To Outsource or not to Outsource?

What every HR executive needs to know before outsourcing HRM.

by Naomi Lee Bloom

Part one of a series on what every HR executive needs to know before taking the plunge into HRM outsourcing.

 

Whether or not your organization outsources one or more human resource management (HRM) tasks, functions, or processes today, or if youre considering or are already in a fairly comprehensive HRM BPO relationship, the responsibility for all such decisions lies very much with HR leadership. The CIO, CFO, and/or CEO may be the instigators, protagonists, or final approverswhich is increasingly the case in more comprehensive HRM BPO relationships but HR leadership must make any such HRM outsourcing decisions work and work well. Where there is responsibility, there is the opportunity for celebrating successes. This is always a good thing, albeit occurring less frequently than we would like. Unfortunately, there is also the all-toofrequent opportunity for paying the pricelitigation, lack of compliance, lost productivity, lost talent, lost opportunities, lost money, and/or disrupted career for failure. Since you are going to bear that responsibility, you will need to have the relevant information at your fingertips to assess the current state of outsourcing in your organization, to plan for any desirable additional outsourcing, and to head off at the pass any undesirable outsourcing adventures thrown out as suggestions at the next executive team meeting. Beginning with this column and continuing until Ive run out of questions, we are going to tackle first those issues that address the current state of your HRM outsourcing for which every HR leader needs ready answers. Then, just when youve thought that every question had been asked (for which youve prepared answers), were going to cover the questions that you should be prepared to answer when one of your colleaguesfresh back from a seminar or outsourcing provider sales pitchcasually suggests that more/less/total HRM outsourcing is just the ticket. By the time were finished, youll have questions and answers for every occasion. Simply load these into the PDA that you got for Chanukah/ Christmas/Kwanza, and you will be ready for HRM outsourcing action.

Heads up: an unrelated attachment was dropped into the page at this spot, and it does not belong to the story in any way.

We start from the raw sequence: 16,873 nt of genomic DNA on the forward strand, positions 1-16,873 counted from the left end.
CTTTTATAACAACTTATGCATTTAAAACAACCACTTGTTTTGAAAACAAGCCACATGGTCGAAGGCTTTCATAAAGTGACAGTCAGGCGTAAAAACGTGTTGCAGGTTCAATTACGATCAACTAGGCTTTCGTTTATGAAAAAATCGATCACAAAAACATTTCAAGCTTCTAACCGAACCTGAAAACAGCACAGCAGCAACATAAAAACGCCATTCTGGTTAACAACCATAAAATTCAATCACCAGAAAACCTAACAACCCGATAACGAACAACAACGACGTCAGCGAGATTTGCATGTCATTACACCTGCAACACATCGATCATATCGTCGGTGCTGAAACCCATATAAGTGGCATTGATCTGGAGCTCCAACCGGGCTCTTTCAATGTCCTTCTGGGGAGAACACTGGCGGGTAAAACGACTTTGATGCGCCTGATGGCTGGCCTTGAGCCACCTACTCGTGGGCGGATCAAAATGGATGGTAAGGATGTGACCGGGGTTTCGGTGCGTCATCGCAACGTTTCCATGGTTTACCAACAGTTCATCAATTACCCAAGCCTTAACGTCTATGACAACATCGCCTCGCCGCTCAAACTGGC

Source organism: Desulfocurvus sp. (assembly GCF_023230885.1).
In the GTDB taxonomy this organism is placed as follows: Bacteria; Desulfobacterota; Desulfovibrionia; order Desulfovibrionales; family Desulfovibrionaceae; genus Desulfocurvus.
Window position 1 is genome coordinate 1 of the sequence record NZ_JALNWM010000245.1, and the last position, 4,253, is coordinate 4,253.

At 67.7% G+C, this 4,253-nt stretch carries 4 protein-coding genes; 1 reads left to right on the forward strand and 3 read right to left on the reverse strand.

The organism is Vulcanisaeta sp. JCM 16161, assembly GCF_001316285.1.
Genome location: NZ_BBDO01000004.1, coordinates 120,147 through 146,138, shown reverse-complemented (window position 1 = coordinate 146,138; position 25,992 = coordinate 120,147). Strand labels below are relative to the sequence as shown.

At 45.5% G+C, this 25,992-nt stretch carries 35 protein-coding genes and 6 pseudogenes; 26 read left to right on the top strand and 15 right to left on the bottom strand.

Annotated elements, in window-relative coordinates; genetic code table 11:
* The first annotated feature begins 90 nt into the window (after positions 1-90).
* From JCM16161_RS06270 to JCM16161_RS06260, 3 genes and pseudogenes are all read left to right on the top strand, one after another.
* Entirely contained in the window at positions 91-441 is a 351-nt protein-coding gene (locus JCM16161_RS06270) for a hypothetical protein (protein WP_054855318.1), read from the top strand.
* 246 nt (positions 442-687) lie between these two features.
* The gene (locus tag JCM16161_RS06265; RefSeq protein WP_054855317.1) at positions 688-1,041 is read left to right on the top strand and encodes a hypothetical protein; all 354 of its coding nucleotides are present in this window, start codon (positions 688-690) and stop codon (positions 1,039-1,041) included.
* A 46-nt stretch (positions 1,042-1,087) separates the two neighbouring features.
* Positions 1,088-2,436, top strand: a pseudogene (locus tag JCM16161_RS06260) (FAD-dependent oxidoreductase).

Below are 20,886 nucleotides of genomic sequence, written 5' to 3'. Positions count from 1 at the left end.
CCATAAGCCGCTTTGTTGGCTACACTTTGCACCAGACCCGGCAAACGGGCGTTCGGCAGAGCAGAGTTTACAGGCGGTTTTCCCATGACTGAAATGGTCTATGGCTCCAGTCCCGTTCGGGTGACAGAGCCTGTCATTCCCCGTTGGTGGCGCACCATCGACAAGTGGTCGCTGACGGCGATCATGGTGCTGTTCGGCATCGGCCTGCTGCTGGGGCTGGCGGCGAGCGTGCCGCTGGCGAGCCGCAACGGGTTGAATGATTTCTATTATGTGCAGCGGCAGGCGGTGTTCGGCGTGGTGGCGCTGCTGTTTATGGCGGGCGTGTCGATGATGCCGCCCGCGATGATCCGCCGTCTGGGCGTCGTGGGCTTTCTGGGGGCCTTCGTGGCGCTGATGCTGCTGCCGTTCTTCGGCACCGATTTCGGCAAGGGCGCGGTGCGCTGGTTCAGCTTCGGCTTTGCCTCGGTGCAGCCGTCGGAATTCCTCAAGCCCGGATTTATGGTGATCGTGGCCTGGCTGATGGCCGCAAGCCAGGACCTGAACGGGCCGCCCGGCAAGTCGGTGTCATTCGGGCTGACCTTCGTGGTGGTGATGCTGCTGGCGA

ALWAYS START AT THE BEGINNING

 

Before considering outsourcing, or any deployment tactic for your HRM policies, practices, and processes, we must ask and answer these most important questions:

 

What are the HRM business outcomes to which all of our HRM processes and the HRM delivery system (HRMDS) must contribute? How are these intended contributions going to be made and by when? At what levels of investment for what target values of the HRM outcome metrics? And who is accountable for what outcomes?

 

What would our HRM processes and HRMDS need to look like to achieve these business outcomes? How does this future state of our HRM business model compare to our current state HRM business model? How does this future state HRMDS compare to our current state HRMDS?

 

How are we planning to close these gaps? What are the benefits of closing these gaps? Are they sufficient to warrant the planned effort? Can we afford that plan?

 

The key point of these questions is that if you have no vision of your HRM business, no idea by what metrics youll measure progress toward that vision, and no idea what business outcomes are needed from the HRM aspects of the business, then youd better get these points nailed down before you dive into outsourcing or any other deployment tactic. Without a clear strategy for the HRM aspects of the business and without a well-defined HRM domain model, to include the relevant metrics, on what possible basis would you select outsourcing or any other deployment tactic? In the simplest of terms, if you dont know where youre going, it really doesnt matter your form of transportationyoull still end up running in a circle.  

Posted January 10, 2005 in Enabling Technology

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